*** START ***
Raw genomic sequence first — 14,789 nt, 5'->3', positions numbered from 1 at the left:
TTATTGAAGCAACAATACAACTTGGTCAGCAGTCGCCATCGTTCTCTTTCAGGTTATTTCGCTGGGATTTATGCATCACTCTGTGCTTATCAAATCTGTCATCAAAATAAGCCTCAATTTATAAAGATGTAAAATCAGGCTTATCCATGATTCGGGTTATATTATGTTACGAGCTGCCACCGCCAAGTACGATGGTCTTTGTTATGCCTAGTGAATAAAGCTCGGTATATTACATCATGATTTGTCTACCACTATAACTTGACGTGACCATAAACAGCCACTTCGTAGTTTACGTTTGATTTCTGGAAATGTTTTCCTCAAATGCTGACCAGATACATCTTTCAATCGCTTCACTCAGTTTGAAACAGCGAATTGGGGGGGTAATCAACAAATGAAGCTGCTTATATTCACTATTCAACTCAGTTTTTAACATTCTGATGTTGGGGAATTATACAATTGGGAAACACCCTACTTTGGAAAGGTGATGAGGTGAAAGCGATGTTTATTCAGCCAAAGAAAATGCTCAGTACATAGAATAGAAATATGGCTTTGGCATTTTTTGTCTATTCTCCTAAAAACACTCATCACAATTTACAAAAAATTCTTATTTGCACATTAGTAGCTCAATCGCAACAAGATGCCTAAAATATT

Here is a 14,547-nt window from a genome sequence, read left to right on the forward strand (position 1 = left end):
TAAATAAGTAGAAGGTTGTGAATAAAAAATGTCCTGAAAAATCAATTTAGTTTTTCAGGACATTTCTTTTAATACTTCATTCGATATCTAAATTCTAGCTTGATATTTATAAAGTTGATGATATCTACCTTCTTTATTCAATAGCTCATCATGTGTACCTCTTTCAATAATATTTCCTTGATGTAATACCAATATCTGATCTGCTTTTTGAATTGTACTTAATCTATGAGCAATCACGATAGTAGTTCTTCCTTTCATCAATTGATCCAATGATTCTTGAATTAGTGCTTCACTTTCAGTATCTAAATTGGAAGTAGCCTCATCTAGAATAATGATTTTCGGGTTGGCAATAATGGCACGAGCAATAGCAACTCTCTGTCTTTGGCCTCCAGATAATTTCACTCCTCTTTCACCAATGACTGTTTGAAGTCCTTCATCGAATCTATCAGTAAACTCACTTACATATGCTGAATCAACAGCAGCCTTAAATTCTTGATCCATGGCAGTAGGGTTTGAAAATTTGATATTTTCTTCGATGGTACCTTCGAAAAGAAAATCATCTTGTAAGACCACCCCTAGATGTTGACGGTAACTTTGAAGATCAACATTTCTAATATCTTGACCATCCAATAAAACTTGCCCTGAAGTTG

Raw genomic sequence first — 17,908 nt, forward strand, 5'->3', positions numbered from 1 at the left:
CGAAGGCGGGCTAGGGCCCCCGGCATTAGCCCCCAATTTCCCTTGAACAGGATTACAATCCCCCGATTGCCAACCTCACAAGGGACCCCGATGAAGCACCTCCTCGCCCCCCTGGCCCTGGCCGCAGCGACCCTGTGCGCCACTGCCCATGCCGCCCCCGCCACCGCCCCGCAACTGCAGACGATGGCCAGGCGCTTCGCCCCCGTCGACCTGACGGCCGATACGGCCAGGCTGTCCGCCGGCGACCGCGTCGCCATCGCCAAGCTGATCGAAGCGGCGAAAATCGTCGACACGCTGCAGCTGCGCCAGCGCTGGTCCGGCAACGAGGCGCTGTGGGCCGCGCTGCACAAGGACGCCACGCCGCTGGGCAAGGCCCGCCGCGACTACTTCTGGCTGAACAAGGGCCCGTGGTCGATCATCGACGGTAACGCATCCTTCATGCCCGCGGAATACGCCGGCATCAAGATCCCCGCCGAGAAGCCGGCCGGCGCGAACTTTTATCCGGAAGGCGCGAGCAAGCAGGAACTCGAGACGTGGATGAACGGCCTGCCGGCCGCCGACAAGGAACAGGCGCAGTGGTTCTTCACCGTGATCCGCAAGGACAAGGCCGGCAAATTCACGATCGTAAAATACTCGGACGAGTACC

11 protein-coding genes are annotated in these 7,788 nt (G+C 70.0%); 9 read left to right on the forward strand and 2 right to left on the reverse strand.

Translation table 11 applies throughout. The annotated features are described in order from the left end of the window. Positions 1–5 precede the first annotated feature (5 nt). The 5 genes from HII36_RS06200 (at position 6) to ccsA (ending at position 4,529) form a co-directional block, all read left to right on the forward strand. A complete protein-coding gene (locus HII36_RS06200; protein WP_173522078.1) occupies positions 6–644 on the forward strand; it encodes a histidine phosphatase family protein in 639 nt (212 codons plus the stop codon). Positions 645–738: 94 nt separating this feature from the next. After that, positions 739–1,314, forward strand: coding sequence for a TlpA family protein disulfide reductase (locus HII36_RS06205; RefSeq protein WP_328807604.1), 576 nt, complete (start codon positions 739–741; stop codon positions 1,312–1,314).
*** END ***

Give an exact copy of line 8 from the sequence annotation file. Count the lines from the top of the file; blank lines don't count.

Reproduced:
Translation table 11 applies throughout. The annotated features are described in order from the left end of the window. Positions 1–5 precede the first annotated feature (5 nt). The 5 genes from HII36_RS06200 (at position 6) to ccsA (ending at position 4,529) form a co-directional block, all read left to right on the forward strand. A complete protein-coding gene (locus HII36_RS06200; protein WP_173522078.1) occupies positions 6–644 on the forward strand; it encodes a histidine phosphatase family protein in 639 nt (212 codons plus the stop codon). Positions 645–738: 94 nt separating this feature from the next. After that, positions 739–1,314, forward strand: coding sequence for a TlpA family protein disulfide reductase (locus HII36_RS06205; RefSeq protein WP_328807604.1), 576 nt, complete (start codon positions 739–741; stop codon positions 1,312–1,314).